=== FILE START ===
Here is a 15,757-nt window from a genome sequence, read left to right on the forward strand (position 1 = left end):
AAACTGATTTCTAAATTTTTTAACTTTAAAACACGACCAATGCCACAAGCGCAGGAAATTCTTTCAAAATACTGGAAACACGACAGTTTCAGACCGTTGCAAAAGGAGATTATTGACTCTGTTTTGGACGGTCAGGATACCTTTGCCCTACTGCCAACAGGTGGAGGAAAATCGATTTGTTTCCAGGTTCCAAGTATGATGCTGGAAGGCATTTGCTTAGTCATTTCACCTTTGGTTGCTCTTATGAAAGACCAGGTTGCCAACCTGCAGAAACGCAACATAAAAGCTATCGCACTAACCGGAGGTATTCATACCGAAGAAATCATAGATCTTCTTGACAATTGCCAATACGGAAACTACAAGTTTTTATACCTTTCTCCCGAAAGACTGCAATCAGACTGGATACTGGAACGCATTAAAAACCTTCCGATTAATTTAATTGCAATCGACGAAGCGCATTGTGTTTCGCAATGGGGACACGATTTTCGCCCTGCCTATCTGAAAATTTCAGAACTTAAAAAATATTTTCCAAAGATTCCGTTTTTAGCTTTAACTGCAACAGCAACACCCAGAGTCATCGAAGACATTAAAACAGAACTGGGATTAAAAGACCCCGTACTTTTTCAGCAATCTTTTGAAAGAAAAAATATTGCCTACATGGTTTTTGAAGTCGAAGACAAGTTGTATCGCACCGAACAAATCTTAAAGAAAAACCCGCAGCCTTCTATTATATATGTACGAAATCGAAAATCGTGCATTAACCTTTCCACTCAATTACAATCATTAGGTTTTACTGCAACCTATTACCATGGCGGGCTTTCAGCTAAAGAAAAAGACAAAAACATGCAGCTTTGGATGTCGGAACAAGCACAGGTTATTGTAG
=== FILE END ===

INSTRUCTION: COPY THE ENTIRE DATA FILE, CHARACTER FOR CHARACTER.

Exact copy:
Here is a 15,757-nt window from a genome sequence, read left to right on the forward strand (position 1 = left end):
AAACTGATTTCTAAATTTTTTAACTTTAAAACACGACCAATGCCACAAGCGCAGGAAATTCTTTCAAAATACTGGAAACACGACAGTTTCAGACCGTTGCAAAAGGAGATTATTGACTCTGTTTTGGACGGTCAGGATACCTTTGCCCTACTGCCAACAGGTGGAGGAAAATCGATTTGTTTCCAGGTTCCAAGTATGATGCTGGAAGGCATTTGCTTAGTCATTTCACCTTTGGTTGCTCTTATGAAAGACCAGGTTGCCAACCTGCAGAAACGCAACATAAAAGCTATCGCACTAACCGGAGGTATTCATACCGAAGAAATCATAGATCTTCTTGACAATTGCCAATACGGAAACTACAAGTTTTTATACCTTTCTCCCGAAAGACTGCAATCAGACTGGATACTGGAACGCATTAAAAACCTTCCGATTAATTTAATTGCAATCGACGAAGCGCATTGTGTTTCGCAATGGGGACACGATTTTCGCCCTGCCTATCTGAAAATTTCAGAACTTAAAAAATATTTTCCAAAGATTCCGTTTTTAGCTTTAACTGCAACAGCAACACCCAGAGTCATCGAAGACATTAAAACAGAACTGGGATTAAAAGACCCCGTACTTTTTCAGCAATCTTTTGAAAGAAAAAATATTGCCTACATGGTTTTTGAAGTCGAAGACAAGTTGTATCGCACCGAACAAATCTTAAAGAAAAACCCGCAGCCTTCTATTATATATGTACGAAATCGAAAATCGTGCATTAACCTTTCCACTCAATTACAATCATTAGGTTTTACTGCAACCTATTACCATGGCGGGCTTTCAGCTAAAGAAAAAGACAAAAACATGCAGCTTTGGATGTCGGAACAAGCACAGGTTATTGTAG